Mobile applications have enhanced our lives in a multitude of ways. They enable us to translate languages, get directions to avoid traffic delays, and learn about the plants and animals in our backyards. Mobile apps can also be used to advance environmental justice, according to research presented Aug. 23 during a webinar hosted by the NIEHS Partnerships for Environmental Public Health (PEPH) network.
The webinar was the second of two PEPH sessions featuring NIEHS grantees and their efforts to develop mobile apps that improve environmental public health. Researchers shared how they partnered with community members in Chicago, Southern California, and Flint, Michigan, to devise apps that enable them to track and report a variety of environmental exposures.
“The projects highlighted in this two-part series exemplify the innovative work taking place in partnership with community residents and workers,” said moderator Liam O’Fallon, health specialist in the Population Health Branch. “The PEPH webinar series is a valuable platform to raise awareness of efforts to advance environmental public health.”
A tool for empowerment
To report environmental concerns such as spilled oil or strange odors, Chicago residents have historically called 311, the number for non-emergency services. But the wait times can be between 45 and 90 minutes, and there is often no follow-through from the city, according to Nadia Pack, program manager for the ChicAgo Center for Health and EnvironmenT (CACHET).
Pack said the idea for an app came from members of the Southeast Environmental Task Force Community Advisory Board in Chicago, who felt there must be an easier way for residents to report environmental issues they witnessed in their communities.
The solution that CACHET Community Engagement Core leader Victoria Persky, M.D., came up with was the development of EnviroReport, a mobile app with reporting capability that could lead to a more timely resolution of individual and community concerns. CACHET partnered with Jill Johnston, Ph.D., from the Southern California Environmental Health Sciences Center, to refine the app, build training programs in English and Spanish, and test it in environmental justice communities in Chicago and Los Angeles.
“There are disasters happening regularly in our communities, such as a warehouse catching fire, yet we don’t have an aggregate source to understand where all these hazards happened,” said Johnston. “This creates a way for the community to collect that data and further identify places where regulatory agencies need to take additional action.”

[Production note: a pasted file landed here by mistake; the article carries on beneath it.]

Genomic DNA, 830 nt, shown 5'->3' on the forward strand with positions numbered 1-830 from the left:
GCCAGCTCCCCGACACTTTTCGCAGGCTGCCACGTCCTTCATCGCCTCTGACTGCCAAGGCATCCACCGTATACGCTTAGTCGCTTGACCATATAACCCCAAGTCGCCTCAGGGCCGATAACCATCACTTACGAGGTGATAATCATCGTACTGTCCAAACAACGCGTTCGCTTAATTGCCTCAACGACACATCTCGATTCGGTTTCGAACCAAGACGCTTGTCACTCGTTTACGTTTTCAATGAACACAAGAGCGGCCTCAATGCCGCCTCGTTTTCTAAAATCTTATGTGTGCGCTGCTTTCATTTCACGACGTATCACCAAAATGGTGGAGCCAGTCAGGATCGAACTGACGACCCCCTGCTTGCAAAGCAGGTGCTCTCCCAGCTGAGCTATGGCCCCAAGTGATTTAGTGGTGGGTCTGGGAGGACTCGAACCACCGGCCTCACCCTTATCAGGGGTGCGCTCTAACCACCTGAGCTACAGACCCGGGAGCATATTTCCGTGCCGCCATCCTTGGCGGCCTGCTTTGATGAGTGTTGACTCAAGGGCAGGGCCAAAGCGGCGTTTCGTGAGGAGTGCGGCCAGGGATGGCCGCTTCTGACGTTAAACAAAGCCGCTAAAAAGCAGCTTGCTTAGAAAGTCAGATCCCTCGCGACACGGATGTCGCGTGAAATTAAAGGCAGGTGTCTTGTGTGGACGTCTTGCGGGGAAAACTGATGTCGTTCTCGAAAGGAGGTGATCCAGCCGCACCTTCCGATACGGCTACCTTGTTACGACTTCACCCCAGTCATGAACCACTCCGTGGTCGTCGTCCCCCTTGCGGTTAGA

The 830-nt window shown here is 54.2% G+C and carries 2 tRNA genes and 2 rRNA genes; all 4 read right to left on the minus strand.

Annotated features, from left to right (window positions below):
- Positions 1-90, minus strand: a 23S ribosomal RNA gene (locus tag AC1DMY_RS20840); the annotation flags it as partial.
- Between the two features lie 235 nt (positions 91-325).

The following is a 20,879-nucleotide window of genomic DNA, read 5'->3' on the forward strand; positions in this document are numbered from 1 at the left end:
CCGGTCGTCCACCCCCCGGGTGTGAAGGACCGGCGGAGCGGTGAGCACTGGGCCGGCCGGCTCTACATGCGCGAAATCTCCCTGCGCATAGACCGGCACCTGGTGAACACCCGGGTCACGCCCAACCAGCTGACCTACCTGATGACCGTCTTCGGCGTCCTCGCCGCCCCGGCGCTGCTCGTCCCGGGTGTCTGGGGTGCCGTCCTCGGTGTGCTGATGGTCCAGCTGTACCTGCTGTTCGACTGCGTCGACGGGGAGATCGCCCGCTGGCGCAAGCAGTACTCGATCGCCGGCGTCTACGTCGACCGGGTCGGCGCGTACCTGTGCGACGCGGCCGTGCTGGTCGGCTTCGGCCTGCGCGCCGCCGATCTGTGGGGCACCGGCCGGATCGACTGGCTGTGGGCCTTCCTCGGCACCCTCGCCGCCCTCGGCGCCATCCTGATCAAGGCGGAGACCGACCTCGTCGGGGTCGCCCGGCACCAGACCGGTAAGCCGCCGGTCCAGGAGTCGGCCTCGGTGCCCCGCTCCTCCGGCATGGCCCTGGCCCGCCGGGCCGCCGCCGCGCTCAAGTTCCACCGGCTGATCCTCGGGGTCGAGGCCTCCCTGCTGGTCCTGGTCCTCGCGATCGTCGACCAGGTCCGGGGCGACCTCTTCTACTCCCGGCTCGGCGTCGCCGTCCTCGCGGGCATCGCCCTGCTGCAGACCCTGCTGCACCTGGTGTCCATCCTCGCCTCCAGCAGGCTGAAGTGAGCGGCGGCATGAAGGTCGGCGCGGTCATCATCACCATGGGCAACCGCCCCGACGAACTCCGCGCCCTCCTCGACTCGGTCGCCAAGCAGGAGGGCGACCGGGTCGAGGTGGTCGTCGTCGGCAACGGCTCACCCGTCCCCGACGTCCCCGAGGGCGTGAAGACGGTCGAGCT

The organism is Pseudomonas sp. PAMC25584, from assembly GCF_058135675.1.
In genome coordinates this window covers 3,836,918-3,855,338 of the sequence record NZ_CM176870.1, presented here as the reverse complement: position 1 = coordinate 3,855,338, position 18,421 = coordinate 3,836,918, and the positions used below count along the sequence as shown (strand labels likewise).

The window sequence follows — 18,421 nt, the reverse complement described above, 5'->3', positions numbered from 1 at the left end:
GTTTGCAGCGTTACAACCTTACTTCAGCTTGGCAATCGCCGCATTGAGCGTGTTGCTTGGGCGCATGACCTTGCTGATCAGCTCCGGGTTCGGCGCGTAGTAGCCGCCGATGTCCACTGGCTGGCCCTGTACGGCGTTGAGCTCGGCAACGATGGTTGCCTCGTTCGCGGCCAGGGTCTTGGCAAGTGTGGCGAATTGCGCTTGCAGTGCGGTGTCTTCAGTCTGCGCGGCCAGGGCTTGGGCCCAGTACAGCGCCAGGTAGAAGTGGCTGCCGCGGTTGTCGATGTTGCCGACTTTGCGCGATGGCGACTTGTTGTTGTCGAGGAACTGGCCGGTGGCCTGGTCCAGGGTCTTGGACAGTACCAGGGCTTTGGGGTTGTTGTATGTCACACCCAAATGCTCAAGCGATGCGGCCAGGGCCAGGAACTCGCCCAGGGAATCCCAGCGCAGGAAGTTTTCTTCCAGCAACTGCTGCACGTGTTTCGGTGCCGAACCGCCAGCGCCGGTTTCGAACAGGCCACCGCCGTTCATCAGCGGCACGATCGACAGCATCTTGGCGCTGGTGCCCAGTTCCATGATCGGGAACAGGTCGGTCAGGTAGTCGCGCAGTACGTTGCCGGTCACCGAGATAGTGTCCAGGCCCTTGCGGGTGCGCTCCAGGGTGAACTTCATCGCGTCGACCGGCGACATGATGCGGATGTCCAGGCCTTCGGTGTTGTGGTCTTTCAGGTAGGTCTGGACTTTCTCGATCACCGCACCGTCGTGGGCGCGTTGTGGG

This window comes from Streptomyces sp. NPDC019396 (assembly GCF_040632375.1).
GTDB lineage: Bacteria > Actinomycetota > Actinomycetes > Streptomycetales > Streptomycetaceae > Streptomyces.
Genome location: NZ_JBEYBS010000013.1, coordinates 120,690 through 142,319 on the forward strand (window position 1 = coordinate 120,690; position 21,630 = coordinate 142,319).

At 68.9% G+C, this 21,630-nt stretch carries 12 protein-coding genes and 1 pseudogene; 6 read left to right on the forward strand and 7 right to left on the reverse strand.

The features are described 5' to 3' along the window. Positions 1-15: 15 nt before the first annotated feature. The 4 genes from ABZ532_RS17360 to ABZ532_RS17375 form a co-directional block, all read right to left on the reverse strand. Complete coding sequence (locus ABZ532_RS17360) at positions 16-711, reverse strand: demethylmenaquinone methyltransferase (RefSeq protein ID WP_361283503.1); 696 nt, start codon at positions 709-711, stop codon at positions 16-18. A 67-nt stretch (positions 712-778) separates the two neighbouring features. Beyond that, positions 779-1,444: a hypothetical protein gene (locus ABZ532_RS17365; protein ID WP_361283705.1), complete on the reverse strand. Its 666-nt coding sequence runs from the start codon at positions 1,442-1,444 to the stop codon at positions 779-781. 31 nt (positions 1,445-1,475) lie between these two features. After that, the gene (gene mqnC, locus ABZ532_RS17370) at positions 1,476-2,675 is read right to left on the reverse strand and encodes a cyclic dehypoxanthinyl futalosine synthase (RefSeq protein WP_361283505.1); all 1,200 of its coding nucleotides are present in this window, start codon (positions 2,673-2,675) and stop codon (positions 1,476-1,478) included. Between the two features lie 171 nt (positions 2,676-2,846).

Community as collaborators
The Flint, Michigan, water crisis was one of the most publicized environmental incidents in recent American history. According to Jennifer Carrera, Ph.D., from Michigan State University, the stories of the water crisis often portray the community members merely as victims, but the residents were not passive.
“They played a leading role in drawing attention to the disaster and holding institutions accountable,” said Carrera.
Carrera has been working with Flint residents since 2015, after the community's water supply was contaminated in 2014. She was awarded an NIEHS Transition to Independent Environmental Health Research Career Award in 2018 to work with community partners to develop low-cost tools for community environmental monitoring. Through preliminary focus groups prior to grant submission, Carrera's team discovered that residents were more interested in how this information was going to be shared within the community than any specific tools for testing.
“So, we shifted from thinking about low-cost technologies for testing to developing a mobile application to allow for true community control over the data collection and sharing process,” said Carrera.
Carrera coded the mobile application, working with a core leadership team of six Flint residents and a group of 26 additional residents to develop, test, and refine the app.
“The really exciting thing that came out of these conversations was an evolution in thinking about why this work was important,” said Carrera.
For example, one resident initially questioned why the city was not doing water testing (which it was, but not all residents trusted the results). By the end of the pilot, that same resident said it was important to engage more community members in the process of evaluating the safety of their own water.
“The group came to the conclusion that participating in science is an act of democracy,” said Carrera.
(Marla Broadfoot, Ph.D., is a contract writer for the NIEHS Office of Communications and Public Liaison.)